You got in trouble with the police in camp?
Yes. That day, I had given someone my AirPods and wanted to get it back. I went to meet him in the kitchen (he was on kitchen duty) to collect it. I just wanted to collect my thing and go, but he held on to it and we started gisting. There was no chair, so I sat on his knee and in like two seconds, everyone started acting really weird like they’d seen a ghost. The head of police on camp appeared out of nowhere and whisked us away to his station.
When we got there, he started trying to scare us with camp court and punishments, talking about how we were breaking COVID-19 protocols. He even asked us what punishments we would like, and I was like “Sir, please let us run laps around the field.”
Then one of my roommates came to beg for us, saying stuff like, “Sir, she’s oyinbo; she doesn’t know all these things. Just leave her.”
After some time, he let us go and made us promise never to do anything like that again.
Considering the fact that some people got into camp court for hugging, I consider myself lucky.
LMAO. After all this time in Nigeria, what’s one thing you can’t wrap your head around?
The tribalism. One tribe is always tagging the other as the problem. There’s just always division. We call ourselves Nigerians but I don’t understand why we are always against each other.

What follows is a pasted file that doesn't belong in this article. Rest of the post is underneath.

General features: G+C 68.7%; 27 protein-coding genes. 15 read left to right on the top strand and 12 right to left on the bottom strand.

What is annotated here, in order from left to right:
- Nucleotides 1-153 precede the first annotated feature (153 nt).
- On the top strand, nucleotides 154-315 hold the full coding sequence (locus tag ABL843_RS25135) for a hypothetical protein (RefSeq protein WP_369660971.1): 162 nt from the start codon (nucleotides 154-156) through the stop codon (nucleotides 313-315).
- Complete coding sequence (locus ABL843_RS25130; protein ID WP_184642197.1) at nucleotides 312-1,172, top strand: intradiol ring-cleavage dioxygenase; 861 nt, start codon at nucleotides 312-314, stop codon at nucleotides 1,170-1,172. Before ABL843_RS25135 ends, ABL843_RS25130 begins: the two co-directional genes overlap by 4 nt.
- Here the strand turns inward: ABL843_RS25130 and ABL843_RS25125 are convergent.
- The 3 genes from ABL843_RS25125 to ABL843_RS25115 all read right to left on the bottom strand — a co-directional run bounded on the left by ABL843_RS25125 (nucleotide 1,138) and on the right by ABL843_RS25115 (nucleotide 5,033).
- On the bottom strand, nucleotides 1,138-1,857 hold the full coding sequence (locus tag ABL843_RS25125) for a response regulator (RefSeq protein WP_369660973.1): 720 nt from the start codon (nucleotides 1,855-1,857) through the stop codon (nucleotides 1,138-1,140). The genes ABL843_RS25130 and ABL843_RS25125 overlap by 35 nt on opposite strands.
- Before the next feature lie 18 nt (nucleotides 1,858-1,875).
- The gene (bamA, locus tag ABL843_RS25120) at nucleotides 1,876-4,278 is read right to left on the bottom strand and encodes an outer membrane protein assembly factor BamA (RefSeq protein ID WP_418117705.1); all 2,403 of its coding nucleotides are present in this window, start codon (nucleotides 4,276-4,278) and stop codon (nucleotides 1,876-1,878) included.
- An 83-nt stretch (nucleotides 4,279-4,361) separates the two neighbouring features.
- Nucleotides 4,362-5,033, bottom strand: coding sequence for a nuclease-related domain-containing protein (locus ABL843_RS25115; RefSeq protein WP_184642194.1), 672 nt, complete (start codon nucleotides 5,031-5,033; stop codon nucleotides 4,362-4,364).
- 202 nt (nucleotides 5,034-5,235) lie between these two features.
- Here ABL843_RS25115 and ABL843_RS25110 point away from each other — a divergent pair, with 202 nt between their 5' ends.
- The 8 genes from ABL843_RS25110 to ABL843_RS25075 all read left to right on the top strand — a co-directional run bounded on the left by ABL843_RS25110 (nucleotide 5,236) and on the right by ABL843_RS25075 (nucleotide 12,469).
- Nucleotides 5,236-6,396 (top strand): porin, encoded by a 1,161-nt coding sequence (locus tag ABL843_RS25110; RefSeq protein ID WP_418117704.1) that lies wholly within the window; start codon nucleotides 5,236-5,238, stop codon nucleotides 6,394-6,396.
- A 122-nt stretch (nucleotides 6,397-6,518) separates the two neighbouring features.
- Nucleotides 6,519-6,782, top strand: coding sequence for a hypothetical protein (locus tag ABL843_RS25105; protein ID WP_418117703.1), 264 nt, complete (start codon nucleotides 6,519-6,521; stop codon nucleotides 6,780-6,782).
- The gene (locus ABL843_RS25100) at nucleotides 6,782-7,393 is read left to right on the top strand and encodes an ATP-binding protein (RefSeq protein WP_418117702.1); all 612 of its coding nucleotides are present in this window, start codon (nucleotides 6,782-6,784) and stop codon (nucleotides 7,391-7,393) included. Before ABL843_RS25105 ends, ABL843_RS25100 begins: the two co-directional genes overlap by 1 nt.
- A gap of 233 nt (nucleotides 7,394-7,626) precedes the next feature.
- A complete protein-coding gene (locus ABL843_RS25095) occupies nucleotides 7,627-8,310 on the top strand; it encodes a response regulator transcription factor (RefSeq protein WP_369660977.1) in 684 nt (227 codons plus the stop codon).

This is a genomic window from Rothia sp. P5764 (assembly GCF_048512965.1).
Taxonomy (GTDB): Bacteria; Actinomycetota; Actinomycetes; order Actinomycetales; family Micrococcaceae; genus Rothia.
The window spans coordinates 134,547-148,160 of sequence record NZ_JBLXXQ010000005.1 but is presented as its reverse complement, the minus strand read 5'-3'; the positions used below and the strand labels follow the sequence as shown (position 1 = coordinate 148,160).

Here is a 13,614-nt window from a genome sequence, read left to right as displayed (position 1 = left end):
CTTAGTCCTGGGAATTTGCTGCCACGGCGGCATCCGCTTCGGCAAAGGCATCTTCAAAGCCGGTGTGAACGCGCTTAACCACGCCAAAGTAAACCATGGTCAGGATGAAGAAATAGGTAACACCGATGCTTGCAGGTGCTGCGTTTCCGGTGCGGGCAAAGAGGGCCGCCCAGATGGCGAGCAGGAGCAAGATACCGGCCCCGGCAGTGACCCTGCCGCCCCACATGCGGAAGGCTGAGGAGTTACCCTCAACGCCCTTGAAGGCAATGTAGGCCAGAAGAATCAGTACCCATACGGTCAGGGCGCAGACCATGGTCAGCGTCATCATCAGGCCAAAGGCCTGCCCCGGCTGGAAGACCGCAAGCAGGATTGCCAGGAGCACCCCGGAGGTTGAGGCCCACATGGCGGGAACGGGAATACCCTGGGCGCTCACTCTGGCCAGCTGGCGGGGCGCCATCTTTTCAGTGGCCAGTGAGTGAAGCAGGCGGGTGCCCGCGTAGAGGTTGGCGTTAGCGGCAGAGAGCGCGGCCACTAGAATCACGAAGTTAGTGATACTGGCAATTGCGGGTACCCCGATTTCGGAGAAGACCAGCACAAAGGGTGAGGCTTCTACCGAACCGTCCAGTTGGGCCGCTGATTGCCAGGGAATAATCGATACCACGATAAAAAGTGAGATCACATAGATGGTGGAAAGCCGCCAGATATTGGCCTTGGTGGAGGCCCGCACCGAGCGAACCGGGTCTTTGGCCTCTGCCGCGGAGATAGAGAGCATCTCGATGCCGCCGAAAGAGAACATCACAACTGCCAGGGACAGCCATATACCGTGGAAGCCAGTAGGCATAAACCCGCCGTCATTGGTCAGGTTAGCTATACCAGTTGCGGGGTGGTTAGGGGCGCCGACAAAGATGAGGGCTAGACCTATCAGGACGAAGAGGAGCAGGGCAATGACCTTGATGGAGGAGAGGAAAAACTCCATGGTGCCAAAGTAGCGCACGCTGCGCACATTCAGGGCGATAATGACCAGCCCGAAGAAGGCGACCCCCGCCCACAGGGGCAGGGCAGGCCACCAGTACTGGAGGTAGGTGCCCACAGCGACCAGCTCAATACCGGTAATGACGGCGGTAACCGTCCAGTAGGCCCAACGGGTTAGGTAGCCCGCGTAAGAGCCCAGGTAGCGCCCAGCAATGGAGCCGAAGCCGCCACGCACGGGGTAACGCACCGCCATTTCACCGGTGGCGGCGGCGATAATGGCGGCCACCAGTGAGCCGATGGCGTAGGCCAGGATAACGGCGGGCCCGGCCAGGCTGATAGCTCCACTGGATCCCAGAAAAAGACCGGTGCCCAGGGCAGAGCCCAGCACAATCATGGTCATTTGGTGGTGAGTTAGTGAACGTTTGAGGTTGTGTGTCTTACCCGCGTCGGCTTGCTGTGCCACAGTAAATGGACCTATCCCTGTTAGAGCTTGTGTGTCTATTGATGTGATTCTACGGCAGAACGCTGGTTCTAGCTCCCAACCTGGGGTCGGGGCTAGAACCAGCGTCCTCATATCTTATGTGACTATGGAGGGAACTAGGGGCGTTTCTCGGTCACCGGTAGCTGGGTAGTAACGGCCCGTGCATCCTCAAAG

When Nigeria turned 60, the president gave a speech that encouraged peace and unity. Then EndSARS happened, and it took him a long time to respond. How can you say there should be peace when even you can’t be a peace agent? There’s just so much division.
I feel you. What nationality do you identify with?
I either call myself a Nigerian or a Nigerian-Grenadian. I don’t call myself American unless I’m supposed to, like maybe on a school application or when I’m in America. I don’t call myself just Caribbean because I’m not Caribbean by blood, so it’s either Nigerian or Nigerian-Grenadian.
You must be hot cake in the “marriage market”.
I’m probably staying in Nigeria for a while, but entries are not open for people who want to marry and japa. Many people will leave you once they get the visa.
Is this a fear you constantly have?
No, because I’m very careful with the people I surround myself with. That said, I wouldn’t oppose marrying someone that was born and raised in Nigeria, but it goes way beyond that and unto character, ambition and future goals. I take everything into detail when considering a friendship or romantic relationship. People in my shoes need to set boundaries early on. You have to be careful because some people disguise themselves as genuine, and then you later find out that you were played. You just have to be careful.
I feel you.
Want more Abroad Life? Check in every Friday at 9 A.M. (WAT) for a new episode. Until then, read every story of the series here.